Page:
gt create --message "feat: Add basic activity feed API"

If you run gt log short, you should see your new branch, with an indicator that you’ve also checked the branch out:

Terminal
12-26-feat_Add_basic_activity_feed_API
◯ main

Now that your branch is created, you’re ready to submit it for review.


Tip

gt create takes an --all flag that will stage your unstaged changes for you, similar to git commit --all.

Both --all and --message have short versions: gt create -am "commit message" works the same as git commit --all --message "commit message".


Once your work is finished locally, the next step in the authoring workflow is to submit it for code review.

Since gt create already checked out your new feature branch for you, run the following command to create a new pull request:

Terminal
gt submit

It will prompt you with a few questions:

  • Whether you want to edit the PR description now

    • If you select yes, it will open the PR description in your $EDITOR for editing.

  • Whether you want a draft PR, or to publish it immediately

    • Since this is a tutorial, it’s probably best to create a draft PR

When gt submit completes, it will print out the URL of the newly created pull request. You can either directly click the URL, or run gt pr to quickly open the new PR in your default browser.


Tip

Graphite has a streamlined, stack-aware code review interface that gt pr will take you to by default. However, your coworkers can still decide whether to review with Graphite or GitHub, as we 2-way sync every pull request.

Comments & feedback from the GitHub PR interface will show up on Graphite, and vice versa!


Once your coworker reviews your new pull request, it’s possible they might have some blocking changes they’d like you to make.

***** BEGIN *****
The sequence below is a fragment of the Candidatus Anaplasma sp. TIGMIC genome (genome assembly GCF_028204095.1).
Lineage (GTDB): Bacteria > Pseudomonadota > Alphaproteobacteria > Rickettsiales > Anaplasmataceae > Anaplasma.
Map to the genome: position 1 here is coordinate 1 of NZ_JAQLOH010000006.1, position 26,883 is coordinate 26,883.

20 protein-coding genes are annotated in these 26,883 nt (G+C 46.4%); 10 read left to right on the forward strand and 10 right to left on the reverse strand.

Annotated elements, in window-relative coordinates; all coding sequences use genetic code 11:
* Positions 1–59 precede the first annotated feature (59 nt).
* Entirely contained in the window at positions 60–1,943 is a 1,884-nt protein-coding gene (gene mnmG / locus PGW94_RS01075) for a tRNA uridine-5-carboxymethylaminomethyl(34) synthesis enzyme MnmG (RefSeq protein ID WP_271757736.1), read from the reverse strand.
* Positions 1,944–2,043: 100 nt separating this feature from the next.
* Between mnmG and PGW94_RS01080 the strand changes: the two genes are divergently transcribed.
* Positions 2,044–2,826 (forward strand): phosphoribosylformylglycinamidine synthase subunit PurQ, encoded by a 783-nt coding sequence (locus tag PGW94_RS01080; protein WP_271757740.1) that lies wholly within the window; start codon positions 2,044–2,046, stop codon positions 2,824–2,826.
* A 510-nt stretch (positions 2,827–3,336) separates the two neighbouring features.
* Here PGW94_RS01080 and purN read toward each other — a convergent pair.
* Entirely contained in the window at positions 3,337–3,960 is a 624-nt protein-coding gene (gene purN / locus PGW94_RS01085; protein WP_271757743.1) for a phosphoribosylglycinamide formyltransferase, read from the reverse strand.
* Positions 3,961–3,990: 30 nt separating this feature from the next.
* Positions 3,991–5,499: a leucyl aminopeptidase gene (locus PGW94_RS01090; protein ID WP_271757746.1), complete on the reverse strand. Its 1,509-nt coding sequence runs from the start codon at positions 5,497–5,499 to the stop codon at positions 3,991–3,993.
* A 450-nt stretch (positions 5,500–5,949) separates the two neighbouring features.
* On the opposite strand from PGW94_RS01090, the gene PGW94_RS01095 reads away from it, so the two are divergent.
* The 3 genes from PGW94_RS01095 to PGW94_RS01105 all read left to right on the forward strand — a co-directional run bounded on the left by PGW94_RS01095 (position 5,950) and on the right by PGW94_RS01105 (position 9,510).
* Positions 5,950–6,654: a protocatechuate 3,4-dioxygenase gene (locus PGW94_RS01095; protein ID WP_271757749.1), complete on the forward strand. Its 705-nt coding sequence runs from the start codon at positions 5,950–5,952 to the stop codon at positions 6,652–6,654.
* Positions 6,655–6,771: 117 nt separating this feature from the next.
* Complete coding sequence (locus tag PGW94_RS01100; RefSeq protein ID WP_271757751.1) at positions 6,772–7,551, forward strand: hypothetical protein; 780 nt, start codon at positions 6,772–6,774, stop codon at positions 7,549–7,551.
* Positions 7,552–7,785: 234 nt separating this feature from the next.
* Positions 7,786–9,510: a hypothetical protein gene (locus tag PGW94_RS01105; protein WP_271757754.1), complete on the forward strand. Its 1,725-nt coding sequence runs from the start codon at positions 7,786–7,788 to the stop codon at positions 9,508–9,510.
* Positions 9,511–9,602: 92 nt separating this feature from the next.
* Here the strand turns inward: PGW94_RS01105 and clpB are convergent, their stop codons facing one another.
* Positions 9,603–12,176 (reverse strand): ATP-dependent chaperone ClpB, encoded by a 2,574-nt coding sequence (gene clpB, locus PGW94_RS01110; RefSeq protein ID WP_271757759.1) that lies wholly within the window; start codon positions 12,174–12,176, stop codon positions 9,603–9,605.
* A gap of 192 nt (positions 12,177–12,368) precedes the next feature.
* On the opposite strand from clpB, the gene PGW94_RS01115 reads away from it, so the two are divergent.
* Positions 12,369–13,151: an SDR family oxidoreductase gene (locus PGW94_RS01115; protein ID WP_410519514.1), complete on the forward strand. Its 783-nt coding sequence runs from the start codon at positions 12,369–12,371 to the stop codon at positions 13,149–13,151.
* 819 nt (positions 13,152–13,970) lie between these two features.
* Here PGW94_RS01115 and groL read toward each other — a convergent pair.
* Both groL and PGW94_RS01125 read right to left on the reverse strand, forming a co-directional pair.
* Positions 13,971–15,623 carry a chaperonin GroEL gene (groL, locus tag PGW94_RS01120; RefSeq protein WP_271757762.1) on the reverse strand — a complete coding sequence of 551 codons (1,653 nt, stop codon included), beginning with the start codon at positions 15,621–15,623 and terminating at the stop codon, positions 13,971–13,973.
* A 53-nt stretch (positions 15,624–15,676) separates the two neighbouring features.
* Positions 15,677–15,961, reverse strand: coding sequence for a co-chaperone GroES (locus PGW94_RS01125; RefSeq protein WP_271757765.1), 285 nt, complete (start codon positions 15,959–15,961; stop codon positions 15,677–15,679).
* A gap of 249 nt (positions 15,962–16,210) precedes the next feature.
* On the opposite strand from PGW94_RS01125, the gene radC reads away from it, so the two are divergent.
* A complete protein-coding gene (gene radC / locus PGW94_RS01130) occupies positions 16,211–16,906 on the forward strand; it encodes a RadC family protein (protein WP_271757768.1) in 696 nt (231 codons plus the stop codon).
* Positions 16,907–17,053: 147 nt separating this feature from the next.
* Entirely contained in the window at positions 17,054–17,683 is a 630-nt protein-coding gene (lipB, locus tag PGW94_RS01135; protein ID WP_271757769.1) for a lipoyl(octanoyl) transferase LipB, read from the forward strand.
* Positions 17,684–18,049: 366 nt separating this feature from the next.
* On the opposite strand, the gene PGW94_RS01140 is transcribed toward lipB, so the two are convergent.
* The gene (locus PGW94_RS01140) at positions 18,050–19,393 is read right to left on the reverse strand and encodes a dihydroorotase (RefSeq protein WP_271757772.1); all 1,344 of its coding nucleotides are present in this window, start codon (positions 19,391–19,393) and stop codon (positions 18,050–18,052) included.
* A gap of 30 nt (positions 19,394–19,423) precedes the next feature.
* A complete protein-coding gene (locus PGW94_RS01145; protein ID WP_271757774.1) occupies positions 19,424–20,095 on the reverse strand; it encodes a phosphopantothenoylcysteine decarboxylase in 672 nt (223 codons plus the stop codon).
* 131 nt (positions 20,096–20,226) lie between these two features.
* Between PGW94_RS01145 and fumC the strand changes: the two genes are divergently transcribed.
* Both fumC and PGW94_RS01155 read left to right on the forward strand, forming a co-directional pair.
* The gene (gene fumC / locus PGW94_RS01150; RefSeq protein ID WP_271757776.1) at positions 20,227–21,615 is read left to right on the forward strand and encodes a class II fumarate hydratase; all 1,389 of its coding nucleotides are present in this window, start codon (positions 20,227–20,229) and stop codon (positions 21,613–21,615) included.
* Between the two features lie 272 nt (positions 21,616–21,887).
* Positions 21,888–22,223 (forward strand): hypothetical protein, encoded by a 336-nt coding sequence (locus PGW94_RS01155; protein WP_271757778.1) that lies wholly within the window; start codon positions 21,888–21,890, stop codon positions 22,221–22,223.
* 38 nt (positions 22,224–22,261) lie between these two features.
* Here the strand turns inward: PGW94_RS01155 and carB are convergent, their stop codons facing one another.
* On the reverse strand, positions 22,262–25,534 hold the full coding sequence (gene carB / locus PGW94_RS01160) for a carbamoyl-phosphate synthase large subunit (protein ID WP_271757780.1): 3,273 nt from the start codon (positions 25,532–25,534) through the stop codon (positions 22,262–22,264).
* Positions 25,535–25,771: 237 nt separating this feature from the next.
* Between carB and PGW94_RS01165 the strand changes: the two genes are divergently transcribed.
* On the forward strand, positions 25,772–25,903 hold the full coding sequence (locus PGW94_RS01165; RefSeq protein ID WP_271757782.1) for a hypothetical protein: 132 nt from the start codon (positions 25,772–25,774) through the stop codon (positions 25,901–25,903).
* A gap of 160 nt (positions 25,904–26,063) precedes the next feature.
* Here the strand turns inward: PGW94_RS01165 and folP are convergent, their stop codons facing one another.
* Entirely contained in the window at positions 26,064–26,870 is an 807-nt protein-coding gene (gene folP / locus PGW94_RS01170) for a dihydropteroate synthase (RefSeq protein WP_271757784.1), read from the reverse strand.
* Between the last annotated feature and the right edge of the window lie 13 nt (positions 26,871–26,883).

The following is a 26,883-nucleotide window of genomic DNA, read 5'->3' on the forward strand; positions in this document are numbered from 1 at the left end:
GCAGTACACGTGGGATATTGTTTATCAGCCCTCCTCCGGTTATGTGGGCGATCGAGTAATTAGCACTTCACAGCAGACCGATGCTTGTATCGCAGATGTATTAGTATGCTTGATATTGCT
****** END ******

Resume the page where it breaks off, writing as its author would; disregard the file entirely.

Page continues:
A typical Git workflow might look like this:

Terminal
# Check out the branch and address the feedback
git checkout your-feature-branch
echo "respond to feedback" > file.js
# Stage + commit the changes
git add file.js
git commit -m "responded to feedback"
# Push the new changes to GitHub & update your PR
git push origin your-feature-branch

With gt, you can make this a little easier.

If you need to check out your branch, you can do it with autocomplete and/or arrow key selection by running:

Terminal
gt checkout

You’ll be prompted for which branch to pick, saving you the effort of copying the branch name from your pull request on GitHub.

Once you’ve made your changes and are ready to git add && git commit, you can run:

Terminal
gt modify

and your changes will be amended to the existing commit.

If you prefer to create a new commit for your changes, you can pass the --commit flag to gt modify:

Terminal
gt modify --commit --message "Responded to Alice's feedback"
# or, with short arguments:
gt modify -cm "Responded to Alice's feedback"
# or, with short command AND short arguments :)
gt m -cm "Responded to Alice's feedback"

Now that you’ve committed your changes, you can push them up using the same command as before:

Terminal
gt submit

The full workflow for updating an existing branch is:

Terminal
# Check out your branch interactively
gt checkout # or gt co
# Make changes and amend the branch
echo "some changes" > file.js
gt modify # or gt m
# Push the changes up
gt submit # or gt s